“I love spontaneity, as long as it’s well-planned.” –Says nearly everyone in business
Surprises can be great.
We love surprises when they bring unexpected wealth, unexpected fun, or unexpected comfort.
Sadly, surprises aren’t always good news:
- Surprise! The IRS just sent you an audit letter.
- Surprise! That small mole on your cheek is melanoma.
- Surprise! That neighbor you thought was a nice guy is wanted in another state for armed robbery.
- Surprise! Microsoft just added a feature to their operating system that makes your profitable utility app obsolete.
- Surprise! Your private financial and credit information was just hacked at Equifax (well, that type of thing shouldn’t really be a surprise nowadays).
- Surprise! Your most promising employee is leaving your company…to join your competition!
- Surprise! The executive that “owns” your company’s contract and projects just got fired.
Surprises in business are rarely the good kind.
In fact, a “good” surprise in business can become a nightmare if you’re not prepared.
Think about that sudden and unexpected increase in demand for your service or product. Great news! But, now your staff is feeling overworked and things are starting to break under the pressure of all this new business.
How does all of this connect with managing up?
The number one thing your boss, and your boss’s boss (and so on) need from you is to minimize the surprises that come their way.
Does this mean you should keep information away from them? Of course not!
It means creating an open and thorough communication path between you and your boss.
It means anticipating surprises before they happen. Preparing for the unexpected, since you can always expect it. I’ve seen lots of surprises that shouldn’t have been surprises at all.
Your boss needs to know when something is wrong, or about to go wrong.
Your boss needs you to be honest. Always. Even if you’re the one causing the surprise.
If you, or someone in your organization, make an expensive mistake, your boss needs to know about it. Now. More importantly, your boss needs to know how you plan to learn from that mistake, and avoid a similar mistake like this one in the future.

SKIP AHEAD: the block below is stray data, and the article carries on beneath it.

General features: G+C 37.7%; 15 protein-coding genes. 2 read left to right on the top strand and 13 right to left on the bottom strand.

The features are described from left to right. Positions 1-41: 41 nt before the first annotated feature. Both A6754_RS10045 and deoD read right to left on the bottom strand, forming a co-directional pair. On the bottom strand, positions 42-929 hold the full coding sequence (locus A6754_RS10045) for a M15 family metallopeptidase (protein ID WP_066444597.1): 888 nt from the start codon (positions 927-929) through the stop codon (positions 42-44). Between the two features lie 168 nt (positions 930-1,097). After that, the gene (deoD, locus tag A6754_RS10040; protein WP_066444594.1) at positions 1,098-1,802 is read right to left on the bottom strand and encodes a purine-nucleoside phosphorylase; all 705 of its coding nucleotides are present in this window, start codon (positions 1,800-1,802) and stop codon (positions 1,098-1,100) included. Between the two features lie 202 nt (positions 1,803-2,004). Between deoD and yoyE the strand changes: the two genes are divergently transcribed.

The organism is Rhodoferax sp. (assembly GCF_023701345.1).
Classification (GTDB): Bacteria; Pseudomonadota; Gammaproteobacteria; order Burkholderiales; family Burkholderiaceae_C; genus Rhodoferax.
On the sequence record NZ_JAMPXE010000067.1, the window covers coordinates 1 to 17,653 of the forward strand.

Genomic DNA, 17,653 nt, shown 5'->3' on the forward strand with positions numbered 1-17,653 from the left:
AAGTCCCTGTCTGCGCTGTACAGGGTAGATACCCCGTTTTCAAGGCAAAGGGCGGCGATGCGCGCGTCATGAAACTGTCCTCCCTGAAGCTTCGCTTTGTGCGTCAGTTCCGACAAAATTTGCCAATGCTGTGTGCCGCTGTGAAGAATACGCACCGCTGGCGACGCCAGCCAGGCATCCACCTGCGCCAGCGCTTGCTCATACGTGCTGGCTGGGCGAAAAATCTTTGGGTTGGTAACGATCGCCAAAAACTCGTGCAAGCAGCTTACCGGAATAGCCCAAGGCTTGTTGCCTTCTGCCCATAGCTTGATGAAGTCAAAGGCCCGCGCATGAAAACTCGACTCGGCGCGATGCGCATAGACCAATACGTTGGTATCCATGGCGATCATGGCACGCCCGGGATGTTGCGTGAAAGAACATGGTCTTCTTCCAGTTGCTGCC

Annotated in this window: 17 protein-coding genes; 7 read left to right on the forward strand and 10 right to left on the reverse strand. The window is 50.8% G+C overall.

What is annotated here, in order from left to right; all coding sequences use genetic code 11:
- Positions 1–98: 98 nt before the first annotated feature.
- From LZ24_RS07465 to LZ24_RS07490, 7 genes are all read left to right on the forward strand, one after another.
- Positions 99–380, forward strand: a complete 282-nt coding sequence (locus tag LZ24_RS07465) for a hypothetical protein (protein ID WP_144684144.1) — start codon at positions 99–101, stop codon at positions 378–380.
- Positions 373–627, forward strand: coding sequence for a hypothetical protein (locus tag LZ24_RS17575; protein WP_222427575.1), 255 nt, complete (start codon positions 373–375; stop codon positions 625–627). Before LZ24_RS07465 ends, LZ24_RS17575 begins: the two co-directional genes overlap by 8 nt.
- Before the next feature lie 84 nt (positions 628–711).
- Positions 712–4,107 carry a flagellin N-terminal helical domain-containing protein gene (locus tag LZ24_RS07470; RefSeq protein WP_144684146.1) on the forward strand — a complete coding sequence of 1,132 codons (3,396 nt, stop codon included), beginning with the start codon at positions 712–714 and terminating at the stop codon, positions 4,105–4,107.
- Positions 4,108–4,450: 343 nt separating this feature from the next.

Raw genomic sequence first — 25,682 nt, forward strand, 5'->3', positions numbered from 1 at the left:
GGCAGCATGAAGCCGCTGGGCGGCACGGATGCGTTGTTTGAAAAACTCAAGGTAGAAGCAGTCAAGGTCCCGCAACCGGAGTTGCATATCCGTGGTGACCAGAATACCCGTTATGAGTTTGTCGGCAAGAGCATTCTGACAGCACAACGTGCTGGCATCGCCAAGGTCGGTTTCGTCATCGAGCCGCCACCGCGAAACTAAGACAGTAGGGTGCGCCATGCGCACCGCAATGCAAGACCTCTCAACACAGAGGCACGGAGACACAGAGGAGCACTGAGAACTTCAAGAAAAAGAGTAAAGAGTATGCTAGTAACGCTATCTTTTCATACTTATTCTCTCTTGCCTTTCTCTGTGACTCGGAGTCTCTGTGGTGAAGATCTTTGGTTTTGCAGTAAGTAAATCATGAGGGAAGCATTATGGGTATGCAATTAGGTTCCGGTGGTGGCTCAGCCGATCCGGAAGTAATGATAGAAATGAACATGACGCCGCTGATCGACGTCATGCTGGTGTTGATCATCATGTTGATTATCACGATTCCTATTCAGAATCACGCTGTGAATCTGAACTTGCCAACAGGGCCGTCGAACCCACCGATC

If you see or hear something in the marketplace that can help (or hurt) your organization, your boss needs to hear from you. Now.
The last thing you want is for your boss to learn about a problem (or a surprise, which may be the same thing) within your organization from someone else. This does two things:
- Lets your boss know that you may not understand that something is going wrong, and
- Makes your boss wonder if you’re hiding bad news and if you can be trusted.
When I was a kid, we lived in a small 3-bedroom house. We had a hallway that got pitch black when all the doors were shut. Even when your eyes adjusted, there was almost no light to see where you were going. I always had this (unfounded) fear that I might run into something, hit my head, or crack my shins on some unseen edge.
Your boss might as well be walking in that same dark hallway, whether he or she realizes it. It’s tough to see what’s coming, and in the real world, that fear of being hit by something in the darkness is often justified.
Many of the lessons we learn from the “school of hard knocks” begin as surprises.
Lesson One: expect the unexpected.
Lesson Two: make sure your boss knows what’s coming.
Lesson Three: don’t ever forget about Lesson Two, and you’ll be doing a great job of “managing up” in the process.